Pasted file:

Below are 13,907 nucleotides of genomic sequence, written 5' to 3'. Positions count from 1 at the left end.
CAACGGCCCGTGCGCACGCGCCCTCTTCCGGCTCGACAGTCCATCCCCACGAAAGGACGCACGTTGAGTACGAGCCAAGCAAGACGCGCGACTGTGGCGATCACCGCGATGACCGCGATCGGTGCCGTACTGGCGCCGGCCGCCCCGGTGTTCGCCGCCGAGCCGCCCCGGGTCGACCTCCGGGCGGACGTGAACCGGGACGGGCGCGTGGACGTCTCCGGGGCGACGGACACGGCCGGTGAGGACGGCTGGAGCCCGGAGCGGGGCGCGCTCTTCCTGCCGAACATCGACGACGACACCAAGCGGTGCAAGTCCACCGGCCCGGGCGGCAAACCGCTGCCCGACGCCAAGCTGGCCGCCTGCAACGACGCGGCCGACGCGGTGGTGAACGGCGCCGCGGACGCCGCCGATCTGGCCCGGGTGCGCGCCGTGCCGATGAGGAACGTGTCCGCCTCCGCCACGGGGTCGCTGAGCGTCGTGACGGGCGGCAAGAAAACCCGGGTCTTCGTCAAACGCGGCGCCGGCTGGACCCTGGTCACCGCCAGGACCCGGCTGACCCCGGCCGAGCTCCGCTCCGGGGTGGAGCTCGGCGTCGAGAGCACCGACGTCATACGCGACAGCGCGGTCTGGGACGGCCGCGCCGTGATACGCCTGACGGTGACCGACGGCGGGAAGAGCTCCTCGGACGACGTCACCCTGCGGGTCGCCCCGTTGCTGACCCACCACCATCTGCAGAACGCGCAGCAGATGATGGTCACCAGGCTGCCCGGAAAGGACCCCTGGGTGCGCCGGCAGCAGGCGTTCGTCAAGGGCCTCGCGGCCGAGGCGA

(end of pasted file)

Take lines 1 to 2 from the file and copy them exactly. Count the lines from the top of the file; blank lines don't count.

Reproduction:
Below are 13,907 nucleotides of genomic sequence, written 5' to 3'. Positions count from 1 at the left end.
CAACGGCCCGTGCGCACGCGCCCTCTTCCGGCTCGACAGTCCATCCCCACGAAAGGACGCACGTTGAGTACGAGCCAAGCAAGACGCGCGACTGTGGCGATCACCGCGATGACCGCGATCGGTGCCGTACTGGCGCCGGCCGCCCCGGTGTTCGCCGCCGAGCCGCCCCGGGTCGACCTCCGGGCGGACGTGAACCGGGACGGGCGCGTGGACGTCTCCGGGGCGACGGACACGGCCGGTGAGGACGGCTGGAGCCCGGAGCGGGGCGCGCTCTTCCTGCCGAACATCGACGACGACACCAAGCGGTGCAAGTCCACCGGCCCGGGCGGCAAACCGCTGCCCGACGCCAAGCTGGCCGCCTGCAACGACGCGGCCGACGCGGTGGTGAACGGCGCCGCGGACGCCGCCGATCTGGCCCGGGTGCGCGCCGTGCCGATGAGGAACGTGTCCGCCTCCGCCACGGGGTCGCTGAGCGTCGTGACGGGCGGCAAGAAAACCCGGGTCTTCGTCAAACGCGGCGCCGGCTGGACCCTGGTCACCGCCAGGACCCGGCTGACCCCGGCCGAGCTCCGCTCCGGGGTGGAGCTCGGCGTCGAGAGCACCGACGTCATACGCGACAGCGCGGTCTGGGACGGCCGCGCCGTGATACGCCTGACGGTGACCGACGGCGGGAAGAGCTCCTCGGACGACGTCACCCTGCGGGTCGCCCCGTTGCTGACCCACCACCATCTGCAGAACGCGCAGCAGATGATGGTCACCAGGCTGCCCGGAAAGGACCCCTGGGTGCGCCGGCAGCAGGCGTTCGTCAAGGGCCTCGCGGCCGAGGCGA